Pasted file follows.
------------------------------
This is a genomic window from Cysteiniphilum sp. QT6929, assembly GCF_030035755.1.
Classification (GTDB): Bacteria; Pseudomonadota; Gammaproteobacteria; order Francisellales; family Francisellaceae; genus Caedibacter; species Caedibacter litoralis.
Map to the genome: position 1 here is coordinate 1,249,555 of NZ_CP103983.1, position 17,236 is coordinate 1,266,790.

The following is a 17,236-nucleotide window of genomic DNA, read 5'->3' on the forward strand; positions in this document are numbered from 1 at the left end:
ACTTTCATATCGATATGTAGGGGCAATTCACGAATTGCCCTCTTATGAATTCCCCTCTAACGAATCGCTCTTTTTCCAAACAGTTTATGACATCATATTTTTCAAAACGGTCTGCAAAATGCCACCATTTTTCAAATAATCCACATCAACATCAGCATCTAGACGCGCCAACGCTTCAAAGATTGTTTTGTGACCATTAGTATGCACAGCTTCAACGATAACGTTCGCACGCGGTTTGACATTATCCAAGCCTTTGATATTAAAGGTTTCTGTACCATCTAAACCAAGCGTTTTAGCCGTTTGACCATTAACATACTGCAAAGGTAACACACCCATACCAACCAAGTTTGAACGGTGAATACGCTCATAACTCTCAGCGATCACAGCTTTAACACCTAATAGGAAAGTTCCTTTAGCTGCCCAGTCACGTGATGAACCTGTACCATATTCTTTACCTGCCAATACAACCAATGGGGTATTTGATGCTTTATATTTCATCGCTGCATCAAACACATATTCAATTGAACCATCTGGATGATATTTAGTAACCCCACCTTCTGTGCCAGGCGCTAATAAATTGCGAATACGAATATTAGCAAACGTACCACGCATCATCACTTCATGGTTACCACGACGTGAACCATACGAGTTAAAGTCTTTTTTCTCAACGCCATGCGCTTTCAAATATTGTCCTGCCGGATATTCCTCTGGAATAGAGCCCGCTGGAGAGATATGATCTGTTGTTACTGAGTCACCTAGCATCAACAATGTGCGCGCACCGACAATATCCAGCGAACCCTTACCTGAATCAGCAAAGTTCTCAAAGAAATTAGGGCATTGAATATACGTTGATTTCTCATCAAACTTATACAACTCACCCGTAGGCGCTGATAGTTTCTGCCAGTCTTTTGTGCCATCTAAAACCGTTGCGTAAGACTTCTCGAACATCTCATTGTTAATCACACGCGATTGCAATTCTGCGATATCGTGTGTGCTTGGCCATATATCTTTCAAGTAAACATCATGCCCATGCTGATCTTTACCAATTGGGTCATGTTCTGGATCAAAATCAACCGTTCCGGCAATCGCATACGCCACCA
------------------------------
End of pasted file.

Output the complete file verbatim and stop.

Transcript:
This is a genomic window from Cysteiniphilum sp. QT6929, assembly GCF_030035755.1.
Classification (GTDB): Bacteria; Pseudomonadota; Gammaproteobacteria; order Francisellales; family Francisellaceae; genus Caedibacter; species Caedibacter litoralis.
Map to the genome: position 1 here is coordinate 1,249,555 of NZ_CP103983.1, position 17,236 is coordinate 1,266,790.

The following is a 17,236-nucleotide window of genomic DNA, read 5'->3' on the forward strand; positions in this document are numbered from 1 at the left end:
ACTTTCATATCGATATGTAGGGGCAATTCACGAATTGCCCTCTTATGAATTCCCCTCTAACGAATCGCTCTTTTTCCAAACAGTTTATGACATCATATTTTTCAAAACGGTCTGCAAAATGCCACCATTTTTCAAATAATCCACATCAACATCAGCATCTAGACGCGCCAACGCTTCAAAGATTGTTTTGTGACCATTAGTATGCACAGCTTCAACGATAACGTTCGCACGCGGTTTGACATTATCCAAGCCTTTGATATTAAAGGTTTCTGTACCATCTAAACCAAGCGTTTTAGCCGTTTGACCATTAACATACTGCAAAGGTAACACACCCATACCAACCAAGTTTGAACGGTGAATACGCTCATAACTCTCAGCGATCACAGCTTTAACACCTAATAGGAAAGTTCCTTTAGCTGCCCAGTCACGTGATGAACCTGTACCATATTCTTTACCTGCCAATACAACCAATGGGGTATTTGATGCTTTATATTTCATCGCTGCATCAAACACATATTCAATTGAACCATCTGGATGATATTTAGTAACCCCACCTTCTGTGCCAGGCGCTAATAAATTGCGAATACGAATATTAGCAAACGTACCACGCATCATCACTTCATGGTTACCACGACGTGAACCATACGAGTTAAAGTCTTTTTTCTCAACGCCATGCGCTTTCAAATATTGTCCTGCCGGATATTCCTCTGGAATAGAGCCCGCTGGAGAGATATGATCTGTTGTTACTGAGTCACCTAGCATCAACAATGTGCGCGCACCGACAATATCCAGCGAACCCTTACCTGAATCAGCAAAGTTCTCAAAGAAATTAGGGCATTGAATATACGTTGATTTCTCATCAAACTTATACAACTCACCCGTAGGCGCTGATAGTTTCTGCCAGTCTTTTGTGCCATCTAAAACCGTTGCGTAAGACTTCTCGAACATCTCATTGTTAATCACACGCGATTGCAATTCTGCGATATCGTGTGTGCTTGGCCATATATCTTTCAAGTAAACATCATGCCCATGCTGATCTTTACCAATTGGGTCATGTTCTGGATCAAAATCAACCGTTCCGGCAATCGCATACGCCACCA